Also, here’s something you may like – an educational tool in the style of PCEO, a printable color-coded form for students to learn how to organize their essays.  Thought you might like this from Elona’s Teachers at Risk blog: “Graphic Organizer for Writing Better Essays.”

    Best, S.

  10. Jean-Patrick 17 years ago

    Great series, it gives me butterflies in my stomach :P

    About GTD, I have yet to buy the book. I’m so glad I stumbled upon your site (no pun intended), for I wouldn’t have discovered the system.

    What do you do about daily tasks, like meditation, exercise, etc… Put this to thought, a way to organize daily tasks, and necessities. That way our food intake, study habits, and exercise can be managed with the elegeance you manage freelance work.

    I’m working on that now, a daily activities system. Once again, thanks for the post! You’re officially in my feed reader :P


  11. paul 17 years ago

    these are all great and i use the stand-alone ett nearly every day. my only complaint with all the others: i wish they were interactive and didn’t require me printing them out. if i could click on the bubbles and have them be marked (like the stand-alone ett), i would use almost all of these in your printable ceo lines.

    thanks for all this and keep it up.

  12. Dave Seah 17 years ago

    I’m in the process of learning how to actually talk to databases and integrate them with some kind of user management…software systems are a long-term goal (I get tired of printing things out too :-)

  13. engtech 17 years ago
  14. Roland 17 years ago

    Thanks for these very useful tools, Dave. I use the Task Progress Tracker and the Emergent Task Planner in my daily work since 2 months now. Keep up the good work!

  15. Andrew 16 years ago

    Hey David,

    These templates are great! You rock! I especially like the idea of the people-meeting tracker.

    Here’s an idea: Make large-sized printouts to hang on a wall for a whole team to track their progress on some shared task or project.

    All the best in 2008!

    – Andrew

  16. David,
    POWERFUL.  This is a wonderful article and a great list of resources and I’m ‘stumbling’ it.

    I love tools like this that help you inventory your activities and assess them objectively.  It’s high impact for minimal effort…exactly what a CEO should be doing.

    Thank you for putting this together.

  17. Matte 16 years ago

    David, you’re a genius! Thank you for share your works!

  18. Torsten 14 years ago


    I only now discover the PCEO-series, what a pity I didn’t do so earlier.

    Two questons and one suggestion.

    Why dont you publish the content as a book (on demand)? Fix costs close to nothing.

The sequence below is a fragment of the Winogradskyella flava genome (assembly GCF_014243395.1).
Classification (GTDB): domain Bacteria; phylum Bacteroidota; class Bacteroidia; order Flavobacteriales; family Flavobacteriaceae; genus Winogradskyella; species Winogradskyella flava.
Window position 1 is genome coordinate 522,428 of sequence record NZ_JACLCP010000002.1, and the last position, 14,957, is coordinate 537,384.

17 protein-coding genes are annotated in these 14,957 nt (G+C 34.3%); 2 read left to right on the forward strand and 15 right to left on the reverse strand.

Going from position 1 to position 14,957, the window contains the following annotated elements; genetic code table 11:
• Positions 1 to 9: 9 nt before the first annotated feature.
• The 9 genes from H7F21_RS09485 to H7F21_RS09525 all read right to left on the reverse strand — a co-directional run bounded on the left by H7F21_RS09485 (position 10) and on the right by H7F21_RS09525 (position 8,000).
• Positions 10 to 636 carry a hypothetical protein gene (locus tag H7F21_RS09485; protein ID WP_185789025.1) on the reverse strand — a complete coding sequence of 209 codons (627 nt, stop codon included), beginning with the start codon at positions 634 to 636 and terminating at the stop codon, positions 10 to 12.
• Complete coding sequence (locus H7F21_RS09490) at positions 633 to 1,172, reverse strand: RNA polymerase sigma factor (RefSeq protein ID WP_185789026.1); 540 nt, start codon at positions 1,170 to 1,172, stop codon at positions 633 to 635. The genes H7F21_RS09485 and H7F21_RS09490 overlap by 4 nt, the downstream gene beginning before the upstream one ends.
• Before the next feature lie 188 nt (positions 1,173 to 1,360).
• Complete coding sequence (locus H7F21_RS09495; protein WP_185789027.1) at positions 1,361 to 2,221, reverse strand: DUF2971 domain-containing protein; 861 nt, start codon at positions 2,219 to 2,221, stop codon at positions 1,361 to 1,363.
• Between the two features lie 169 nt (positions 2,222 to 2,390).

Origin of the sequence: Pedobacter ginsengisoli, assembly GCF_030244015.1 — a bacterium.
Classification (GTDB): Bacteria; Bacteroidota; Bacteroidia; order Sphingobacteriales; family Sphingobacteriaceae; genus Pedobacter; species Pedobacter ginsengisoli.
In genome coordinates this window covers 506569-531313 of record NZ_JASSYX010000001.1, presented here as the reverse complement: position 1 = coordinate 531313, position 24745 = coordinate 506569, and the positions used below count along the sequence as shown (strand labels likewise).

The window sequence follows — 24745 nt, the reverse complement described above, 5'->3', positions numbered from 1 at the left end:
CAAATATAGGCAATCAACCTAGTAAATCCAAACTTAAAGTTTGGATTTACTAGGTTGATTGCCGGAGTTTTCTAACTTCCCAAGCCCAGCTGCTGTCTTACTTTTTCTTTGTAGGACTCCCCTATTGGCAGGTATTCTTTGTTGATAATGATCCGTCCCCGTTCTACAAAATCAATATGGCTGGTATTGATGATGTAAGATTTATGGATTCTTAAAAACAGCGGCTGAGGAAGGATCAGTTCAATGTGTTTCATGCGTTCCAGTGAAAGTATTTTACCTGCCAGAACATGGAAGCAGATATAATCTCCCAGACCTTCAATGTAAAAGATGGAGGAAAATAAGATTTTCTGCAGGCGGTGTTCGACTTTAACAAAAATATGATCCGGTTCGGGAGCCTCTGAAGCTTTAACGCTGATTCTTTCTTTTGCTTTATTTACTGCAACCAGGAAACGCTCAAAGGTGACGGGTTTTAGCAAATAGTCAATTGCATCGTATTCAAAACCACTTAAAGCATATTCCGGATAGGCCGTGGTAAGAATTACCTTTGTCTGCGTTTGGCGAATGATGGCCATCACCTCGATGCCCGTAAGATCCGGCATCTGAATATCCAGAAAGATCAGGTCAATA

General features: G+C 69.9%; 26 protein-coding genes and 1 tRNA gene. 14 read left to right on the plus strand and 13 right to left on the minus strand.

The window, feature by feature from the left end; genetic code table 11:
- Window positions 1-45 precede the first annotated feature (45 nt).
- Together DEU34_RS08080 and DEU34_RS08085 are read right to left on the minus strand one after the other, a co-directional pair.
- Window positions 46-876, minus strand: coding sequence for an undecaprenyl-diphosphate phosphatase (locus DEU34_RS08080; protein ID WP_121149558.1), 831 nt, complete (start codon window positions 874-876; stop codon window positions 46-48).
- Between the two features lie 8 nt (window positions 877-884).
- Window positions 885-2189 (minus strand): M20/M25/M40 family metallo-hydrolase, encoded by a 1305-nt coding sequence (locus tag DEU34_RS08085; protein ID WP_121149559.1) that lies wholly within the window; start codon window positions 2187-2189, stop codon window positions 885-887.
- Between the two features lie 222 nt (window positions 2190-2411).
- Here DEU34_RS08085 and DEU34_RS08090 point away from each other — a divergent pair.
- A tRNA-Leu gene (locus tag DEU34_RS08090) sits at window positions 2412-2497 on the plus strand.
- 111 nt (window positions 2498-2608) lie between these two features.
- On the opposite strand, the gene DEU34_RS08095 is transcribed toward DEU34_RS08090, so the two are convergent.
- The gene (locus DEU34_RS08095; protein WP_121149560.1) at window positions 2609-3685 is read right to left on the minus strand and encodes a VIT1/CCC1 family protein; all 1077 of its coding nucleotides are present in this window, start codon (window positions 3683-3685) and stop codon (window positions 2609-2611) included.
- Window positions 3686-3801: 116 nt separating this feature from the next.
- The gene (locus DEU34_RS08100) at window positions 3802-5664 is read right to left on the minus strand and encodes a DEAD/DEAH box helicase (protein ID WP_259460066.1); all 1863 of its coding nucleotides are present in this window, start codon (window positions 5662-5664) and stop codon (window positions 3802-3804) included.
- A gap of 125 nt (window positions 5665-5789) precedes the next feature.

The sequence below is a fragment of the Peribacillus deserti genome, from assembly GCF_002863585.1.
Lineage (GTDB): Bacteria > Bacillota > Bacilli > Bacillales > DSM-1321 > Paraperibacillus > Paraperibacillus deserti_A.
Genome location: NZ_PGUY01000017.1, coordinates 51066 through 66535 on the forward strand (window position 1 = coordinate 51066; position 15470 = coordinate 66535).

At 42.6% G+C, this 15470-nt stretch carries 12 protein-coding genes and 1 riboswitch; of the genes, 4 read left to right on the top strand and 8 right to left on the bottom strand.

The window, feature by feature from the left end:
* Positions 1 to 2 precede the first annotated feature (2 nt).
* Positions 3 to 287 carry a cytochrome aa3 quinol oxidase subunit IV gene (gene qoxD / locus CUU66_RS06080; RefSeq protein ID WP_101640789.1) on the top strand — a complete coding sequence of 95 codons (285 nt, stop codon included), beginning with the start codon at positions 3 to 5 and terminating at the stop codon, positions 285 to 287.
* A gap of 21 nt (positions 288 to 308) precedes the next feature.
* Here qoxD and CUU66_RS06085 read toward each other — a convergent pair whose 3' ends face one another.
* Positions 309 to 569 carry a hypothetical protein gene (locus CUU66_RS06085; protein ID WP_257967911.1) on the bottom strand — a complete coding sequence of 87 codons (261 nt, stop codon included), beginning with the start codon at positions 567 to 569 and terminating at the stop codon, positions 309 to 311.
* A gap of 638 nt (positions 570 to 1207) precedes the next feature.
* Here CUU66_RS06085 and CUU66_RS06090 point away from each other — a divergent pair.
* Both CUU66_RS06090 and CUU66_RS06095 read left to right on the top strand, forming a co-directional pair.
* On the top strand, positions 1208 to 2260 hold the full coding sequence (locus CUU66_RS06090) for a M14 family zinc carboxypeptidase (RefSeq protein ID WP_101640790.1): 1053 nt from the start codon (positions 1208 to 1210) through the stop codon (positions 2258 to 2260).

And if you miss the time, maybe outsource the assembly of the articles (and the forms of course) to a country with low labour costs. To get some additional PR, you try crowdfunding?

    Is the content available in other languages? This would be great content to license/localize?

    And now the suggestion. I am checklist’ing a lot, and I alwas find the Eisenhower Matrix to be very useful, in distinguishing between urgent (but not neccessarily important tasks), and important but not urgent things. Maybe some PCEO Form on this too?

  19. Ian Stanley 14 years ago


    I take it that we are allowed to update the date from 2009 to 2010 with a PDF editor to allow us to continue using the forms in 2010 whilst we await any official updates.


  20. Martin Messier 14 years ago

    Hey David,

    I’m currently reading “Don’t Shoot The Dog” by Karen Pryor. It’s a book on Positive Reinforcement.

    I just came across this paragraph and instantly thought of the PCEO.]

    Check this out:

    “Academicians have studied the most minute aspects of conditioning. One finding shows, for example, that if you make a chart to keep track of your progress in some self-training program, you will be more likely to maintain new habits if you solidly fill in a little square every day on the chart, rather than just putting a check mark in the square.”

    Bubbles, man, bubbles! And fill the whole thing!

  21. Sven Slootweg 14 years ago

    Regarding a CC license, I think a CC BY-NC-SA (Attribution, Non-Commercial, Share-Alike) would fit what you need. It makes sure no-one will be able to commercialize it. As far as I know, you still have the ownership of the work, so it would be possible to release it under a commercial (restrictive and non-CC) license later, although this would be somewhat against the spirit of Creative Commons. You could of course dual-license it (as far as I know), using a CC BY-NC-SA for non-commercial application, and a regular restrictive license for commercial applications.

  22. Jamie 14 years ago

    Just wanted to say I’ve been using your time tracking tools for work since 2007. Love ‘em. They’re beautiful. Thank you for helping make my life more organized and productive. You should publish notebooks.

  23. Amanda 14 years ago


    Thanks so much fo sharing! You are brilliant!
    The PDF’s are so useful!

  24. Pablo Vos 14 years ago

    Great design and useful forms. Love them, especially after using the Pomodoro Technique for a while.

  25. Pablo Vos 14 years ago

    I blogged about your Emergent Task Planner (amongst others) on my Dutch blog:

  26. Just 9 years ago

    Not sure if my comment was posted